More than 1,100 undocumented immigrants from the New Haven area were deported over the last two decades, according to new county-level data obtained by researchers.
Since October 2001, almost 4,000 immigrants who said they lived in New Haven County faced deportation proceedings. Of those, roughly 1,120 were deported and another 260 voluntarily left the country. Judges let about 480 off the hook; prosecutors applied their discretion in only 70 cases. Another 420 cases are still pending, while the rest have been dealt with administratively.
Those county-level figures were obtained by nonpartisan researchers at Syracuse University’s Transactional Records Access Clearinghouse (TRAC), which uses the Freedom of Information Act to extract data on the federal government’s enforcement, staffing and spending. TRAC’s team has relentlessly gone after immigration numbers, filing lawsuits against the Department of Homeland Security, Immigration and Customs Enforcement and Customs and Border Protection.
Grouped by county, New Haven’s numbers include surrounding towns like Waterbury, Hamden, Meriden and Milford.
For all Donald Trump’s attacks against immigrants, the number of cases filed against New Haven County residents has actually declined recently. In 2016, immigration agents filed 298 deportation cases — a figure that dropped to 233 in Trump’s first year in office.
The Obama administration filed fewer cases against New Haveners than Trump’s agents so far in only three years: 2011, 2012, and 2015.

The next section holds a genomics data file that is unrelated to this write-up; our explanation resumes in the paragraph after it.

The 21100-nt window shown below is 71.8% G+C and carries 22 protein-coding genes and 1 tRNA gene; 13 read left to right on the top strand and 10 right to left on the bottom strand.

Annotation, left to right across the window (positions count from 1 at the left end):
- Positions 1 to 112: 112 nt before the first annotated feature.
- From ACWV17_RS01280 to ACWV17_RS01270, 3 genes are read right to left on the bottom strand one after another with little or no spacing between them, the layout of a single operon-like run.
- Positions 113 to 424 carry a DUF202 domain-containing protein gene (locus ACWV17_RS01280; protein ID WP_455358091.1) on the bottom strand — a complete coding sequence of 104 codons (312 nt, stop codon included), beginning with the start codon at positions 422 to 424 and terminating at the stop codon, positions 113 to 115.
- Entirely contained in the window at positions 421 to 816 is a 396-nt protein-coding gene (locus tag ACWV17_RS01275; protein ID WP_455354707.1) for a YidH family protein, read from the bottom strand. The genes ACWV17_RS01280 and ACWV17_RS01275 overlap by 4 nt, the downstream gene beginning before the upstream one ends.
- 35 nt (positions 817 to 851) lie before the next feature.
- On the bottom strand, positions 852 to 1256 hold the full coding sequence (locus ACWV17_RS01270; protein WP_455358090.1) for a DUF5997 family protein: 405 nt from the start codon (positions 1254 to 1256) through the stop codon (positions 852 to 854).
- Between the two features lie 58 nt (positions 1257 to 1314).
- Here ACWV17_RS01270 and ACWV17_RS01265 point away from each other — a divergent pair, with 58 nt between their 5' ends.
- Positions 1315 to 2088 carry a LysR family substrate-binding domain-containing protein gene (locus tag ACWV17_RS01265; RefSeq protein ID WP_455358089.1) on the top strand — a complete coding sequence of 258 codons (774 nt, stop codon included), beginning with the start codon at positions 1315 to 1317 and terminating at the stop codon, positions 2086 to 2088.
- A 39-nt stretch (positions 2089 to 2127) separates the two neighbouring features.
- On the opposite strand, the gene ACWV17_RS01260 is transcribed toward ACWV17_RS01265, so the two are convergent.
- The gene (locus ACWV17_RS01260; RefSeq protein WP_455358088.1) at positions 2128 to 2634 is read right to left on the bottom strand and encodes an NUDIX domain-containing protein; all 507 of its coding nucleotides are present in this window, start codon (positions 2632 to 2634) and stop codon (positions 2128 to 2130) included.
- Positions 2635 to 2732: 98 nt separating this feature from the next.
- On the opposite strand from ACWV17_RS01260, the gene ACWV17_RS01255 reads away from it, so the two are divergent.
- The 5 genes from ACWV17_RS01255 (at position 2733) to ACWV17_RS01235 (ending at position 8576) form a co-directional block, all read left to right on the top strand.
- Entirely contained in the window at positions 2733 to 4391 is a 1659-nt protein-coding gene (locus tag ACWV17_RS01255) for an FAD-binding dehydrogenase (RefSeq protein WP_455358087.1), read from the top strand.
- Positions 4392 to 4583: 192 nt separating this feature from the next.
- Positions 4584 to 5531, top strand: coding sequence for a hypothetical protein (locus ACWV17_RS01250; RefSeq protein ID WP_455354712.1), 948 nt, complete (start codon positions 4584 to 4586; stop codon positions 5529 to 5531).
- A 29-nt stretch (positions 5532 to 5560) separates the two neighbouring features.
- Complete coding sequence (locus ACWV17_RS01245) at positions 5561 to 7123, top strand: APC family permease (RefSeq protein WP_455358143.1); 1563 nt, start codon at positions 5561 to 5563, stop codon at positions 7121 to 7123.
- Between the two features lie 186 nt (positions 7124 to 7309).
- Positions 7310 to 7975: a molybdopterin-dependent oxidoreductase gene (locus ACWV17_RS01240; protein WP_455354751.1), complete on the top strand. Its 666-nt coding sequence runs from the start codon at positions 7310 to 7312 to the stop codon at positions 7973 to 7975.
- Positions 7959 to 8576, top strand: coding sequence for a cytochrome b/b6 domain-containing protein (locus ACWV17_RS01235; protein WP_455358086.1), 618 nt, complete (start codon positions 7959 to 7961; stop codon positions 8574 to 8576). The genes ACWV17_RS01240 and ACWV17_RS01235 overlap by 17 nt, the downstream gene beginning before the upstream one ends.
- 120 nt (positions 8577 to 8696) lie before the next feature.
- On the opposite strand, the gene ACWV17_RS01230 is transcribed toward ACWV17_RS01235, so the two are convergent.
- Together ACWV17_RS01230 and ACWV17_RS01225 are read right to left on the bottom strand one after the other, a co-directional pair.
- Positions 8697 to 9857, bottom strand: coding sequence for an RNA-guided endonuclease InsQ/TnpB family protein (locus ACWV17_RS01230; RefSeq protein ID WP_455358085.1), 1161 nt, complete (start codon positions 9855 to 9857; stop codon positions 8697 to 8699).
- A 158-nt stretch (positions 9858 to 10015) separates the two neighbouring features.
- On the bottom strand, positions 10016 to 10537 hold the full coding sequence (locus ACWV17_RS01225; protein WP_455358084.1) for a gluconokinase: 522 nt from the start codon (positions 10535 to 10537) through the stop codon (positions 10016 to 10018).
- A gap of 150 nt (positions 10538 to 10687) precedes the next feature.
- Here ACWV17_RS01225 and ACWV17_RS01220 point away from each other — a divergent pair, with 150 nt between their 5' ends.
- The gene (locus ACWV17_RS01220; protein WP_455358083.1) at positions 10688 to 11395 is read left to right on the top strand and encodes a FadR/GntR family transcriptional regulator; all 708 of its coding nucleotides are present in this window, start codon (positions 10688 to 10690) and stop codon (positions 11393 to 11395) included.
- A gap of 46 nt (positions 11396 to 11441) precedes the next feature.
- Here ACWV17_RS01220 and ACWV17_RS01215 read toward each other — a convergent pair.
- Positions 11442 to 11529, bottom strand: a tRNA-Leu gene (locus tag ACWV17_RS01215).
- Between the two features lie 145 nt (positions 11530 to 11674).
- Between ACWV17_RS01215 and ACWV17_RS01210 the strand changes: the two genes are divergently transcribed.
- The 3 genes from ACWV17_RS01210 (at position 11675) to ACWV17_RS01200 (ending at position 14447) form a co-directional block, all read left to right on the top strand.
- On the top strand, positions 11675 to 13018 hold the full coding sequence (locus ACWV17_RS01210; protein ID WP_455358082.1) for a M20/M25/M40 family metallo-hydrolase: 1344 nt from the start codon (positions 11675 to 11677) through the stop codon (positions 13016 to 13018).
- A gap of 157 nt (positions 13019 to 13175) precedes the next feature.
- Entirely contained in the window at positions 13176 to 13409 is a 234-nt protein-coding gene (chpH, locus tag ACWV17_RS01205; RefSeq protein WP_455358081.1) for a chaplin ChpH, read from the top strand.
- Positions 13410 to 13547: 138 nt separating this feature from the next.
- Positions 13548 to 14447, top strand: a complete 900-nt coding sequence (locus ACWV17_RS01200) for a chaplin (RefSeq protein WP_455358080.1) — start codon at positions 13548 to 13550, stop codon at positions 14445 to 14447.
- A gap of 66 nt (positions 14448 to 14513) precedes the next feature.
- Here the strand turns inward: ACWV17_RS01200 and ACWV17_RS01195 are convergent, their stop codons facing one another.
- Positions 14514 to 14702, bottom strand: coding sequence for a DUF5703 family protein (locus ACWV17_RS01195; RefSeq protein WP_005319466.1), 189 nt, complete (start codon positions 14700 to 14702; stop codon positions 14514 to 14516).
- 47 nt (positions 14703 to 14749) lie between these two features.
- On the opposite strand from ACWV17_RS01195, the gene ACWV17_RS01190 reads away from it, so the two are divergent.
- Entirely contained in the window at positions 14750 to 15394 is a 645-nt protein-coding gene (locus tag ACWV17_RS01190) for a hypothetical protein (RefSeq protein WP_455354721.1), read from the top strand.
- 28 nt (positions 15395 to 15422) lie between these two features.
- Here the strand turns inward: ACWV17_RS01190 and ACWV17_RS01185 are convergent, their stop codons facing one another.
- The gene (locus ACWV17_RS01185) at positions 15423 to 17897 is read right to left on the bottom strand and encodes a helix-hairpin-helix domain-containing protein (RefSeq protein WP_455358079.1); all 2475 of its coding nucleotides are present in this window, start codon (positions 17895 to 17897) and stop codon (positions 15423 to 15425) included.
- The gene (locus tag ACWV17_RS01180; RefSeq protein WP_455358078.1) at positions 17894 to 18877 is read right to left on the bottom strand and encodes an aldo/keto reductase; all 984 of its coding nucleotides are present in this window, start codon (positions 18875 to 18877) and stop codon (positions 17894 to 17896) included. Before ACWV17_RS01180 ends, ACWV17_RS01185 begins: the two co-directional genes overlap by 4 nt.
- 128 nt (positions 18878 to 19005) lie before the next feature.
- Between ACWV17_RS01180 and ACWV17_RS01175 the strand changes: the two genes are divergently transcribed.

Immigrants rights advocates pointed out that New Haven’s decline fits with a national trend. In part, they said, it may be because there’s been a recent drop in border crossings, where many removals occur, and because there’s been a surge in activism, as New Haven’s seen with its rallies and network of sanctuary churches. However, the immigrants who are being targeted seem different from before.
“What is most alarming for us is the increase in 2017 of arrests of those with no criminal histories,” said Kica Matos, director of immigrant rights and racial justice at the Center for Community Change.
“In New Haven, we have recently defended a hard working mother with a disabled U.S. citizen child, and another with a U.S. citizen son and husband who are beloved members of their community. These were people who were reporting to ICE, as required, on an annual basis, not people who had committed any crimes whatsoever.
“It appears that ICE in the Trump Administration is focused on anyone they can find easily,” she added, “and not people who represent any sort of risk.”
And the number of deportations looks like it’s only set to grow, Matos added.
“This year in New Haven, we have been deluged with emergency cases. Many stem from what were formerly routine yearly visits with ICE where those with no criminal records received deferrals from removal orders. Now, immigrants are often ordered to buy a ticket home within a month — and an ankle bracelet is attached to the person,” she said. “This, coupled with the ramped-up deportation efforts that started last year; the December announcement that ICE would look to increase its [workplace raids] by 400 percent in 2018; the unfettered discretion that ICE officers now have; and, the increase in enforcement budget in the omnibus bill, all add up to nothing short of tragedy for immigrant families and disruption for our communities. What will make the difference is fierce advocacy — not just from immigration advocates, but from public officials, community leaders and decent Americans who are ashamed of what this administration is doing to immigrant families.”